Babcock University Journal of Education: ISSN: 1596-8823-0

Rethinking Students’ Interest in High School History Class: Any Magic from Home?

Authors: Olalowo Olawumi Helen,

Pages: (63-75 )


The introduction, delivery, and sustenance of humanities, either as a field of discipline or as a subject in Nigeria’s education system, has often been welcomed with mixed reactions from stakeholders, especially in the 21st-century educational cravings. In all these, literature abounds globally and locally on the importance of these humanities subjects, including history, across all levels of education. While much is known about the position of policy and school-based stakeholders on the subject, there is a dearth of literature on how external components that transcend the learners of History in high school influence students’ willingness to take on History as a subject. This study, therefore, sought to uncover home components associated with students’ learning and how these components intersect with high school students’ interest in History class. Two research questions were raised and answered. A self-designed SHoBFIHQ questionnaire was used to gather data from randomly selected 225 students taking History classes in five public junior secondary schools in Ibadan, Nigeria. Descriptive statistics were used to answer the first research question. Multiple regression was employed in establishing the home factor(s) that predict students’ interest in History class. This study revealed a slightly high interest of high school students in history class. However, of the three home-based factors considered in this study, i.e., family literacy, parental financial commitment, and parental involvement, family literacy was the home-based factor that majorly predicted students’ interest in history class. It is recommended that schools establish models that reinforce the intentionality of parents towards channeling their literacy competencies towards not only STEM-related disciplines of their children but also inclusive of History as a subject, owing to the statistically high level of students’ interest.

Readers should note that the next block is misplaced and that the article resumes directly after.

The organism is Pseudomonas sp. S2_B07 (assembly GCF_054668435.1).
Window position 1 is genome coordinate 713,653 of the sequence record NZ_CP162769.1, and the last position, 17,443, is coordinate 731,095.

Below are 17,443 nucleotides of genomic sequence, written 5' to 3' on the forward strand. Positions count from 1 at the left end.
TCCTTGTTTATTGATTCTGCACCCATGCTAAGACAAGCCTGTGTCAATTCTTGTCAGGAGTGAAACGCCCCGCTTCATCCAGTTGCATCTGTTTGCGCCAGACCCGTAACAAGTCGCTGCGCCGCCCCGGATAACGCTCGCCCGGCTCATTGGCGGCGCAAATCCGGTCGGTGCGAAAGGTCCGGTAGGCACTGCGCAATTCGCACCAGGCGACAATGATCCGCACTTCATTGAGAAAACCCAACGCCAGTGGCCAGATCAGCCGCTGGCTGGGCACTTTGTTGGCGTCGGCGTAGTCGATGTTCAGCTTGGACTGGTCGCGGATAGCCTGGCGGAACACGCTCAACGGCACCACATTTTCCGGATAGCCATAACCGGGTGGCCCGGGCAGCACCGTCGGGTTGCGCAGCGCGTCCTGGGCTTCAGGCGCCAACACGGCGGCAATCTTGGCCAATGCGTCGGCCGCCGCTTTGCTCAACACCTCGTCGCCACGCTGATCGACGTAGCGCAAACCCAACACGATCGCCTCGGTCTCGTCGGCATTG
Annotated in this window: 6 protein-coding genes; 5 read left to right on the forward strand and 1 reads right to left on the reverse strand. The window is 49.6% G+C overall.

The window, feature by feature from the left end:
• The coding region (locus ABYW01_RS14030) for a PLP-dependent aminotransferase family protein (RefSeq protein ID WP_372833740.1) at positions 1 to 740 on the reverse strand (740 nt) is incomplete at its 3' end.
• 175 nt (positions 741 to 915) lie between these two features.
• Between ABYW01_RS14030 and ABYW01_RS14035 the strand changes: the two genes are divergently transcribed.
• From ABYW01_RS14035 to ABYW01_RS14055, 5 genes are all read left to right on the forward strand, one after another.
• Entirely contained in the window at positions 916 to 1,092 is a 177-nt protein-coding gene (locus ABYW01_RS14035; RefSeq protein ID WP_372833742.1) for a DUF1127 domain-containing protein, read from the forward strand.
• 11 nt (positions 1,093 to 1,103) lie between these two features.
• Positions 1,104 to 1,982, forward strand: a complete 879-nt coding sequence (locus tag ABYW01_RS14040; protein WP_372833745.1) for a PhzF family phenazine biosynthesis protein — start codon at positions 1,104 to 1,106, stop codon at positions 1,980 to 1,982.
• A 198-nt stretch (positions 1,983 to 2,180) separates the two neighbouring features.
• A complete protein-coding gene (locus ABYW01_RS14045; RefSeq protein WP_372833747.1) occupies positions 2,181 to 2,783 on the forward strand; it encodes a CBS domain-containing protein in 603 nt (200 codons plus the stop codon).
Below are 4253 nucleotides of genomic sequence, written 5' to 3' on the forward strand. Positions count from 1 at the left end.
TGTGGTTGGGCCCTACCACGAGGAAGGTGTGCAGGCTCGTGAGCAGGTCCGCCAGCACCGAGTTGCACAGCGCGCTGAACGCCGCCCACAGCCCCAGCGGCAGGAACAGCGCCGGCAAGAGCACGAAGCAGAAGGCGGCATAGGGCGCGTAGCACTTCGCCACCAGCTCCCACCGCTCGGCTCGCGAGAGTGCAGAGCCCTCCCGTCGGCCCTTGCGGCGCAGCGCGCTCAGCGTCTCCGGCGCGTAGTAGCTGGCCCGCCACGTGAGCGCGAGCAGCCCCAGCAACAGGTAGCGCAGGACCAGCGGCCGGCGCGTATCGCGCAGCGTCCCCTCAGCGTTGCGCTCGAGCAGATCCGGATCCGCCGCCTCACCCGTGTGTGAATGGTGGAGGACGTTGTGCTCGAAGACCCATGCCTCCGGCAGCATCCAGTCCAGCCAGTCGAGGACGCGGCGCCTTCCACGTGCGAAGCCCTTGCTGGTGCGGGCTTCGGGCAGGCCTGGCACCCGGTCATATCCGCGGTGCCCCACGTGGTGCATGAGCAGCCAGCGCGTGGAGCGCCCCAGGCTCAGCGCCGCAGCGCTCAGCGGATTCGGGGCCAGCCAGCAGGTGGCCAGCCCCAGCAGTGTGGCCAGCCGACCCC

Keywords: Family, High school, History, Humanities, Students’ Interest.,

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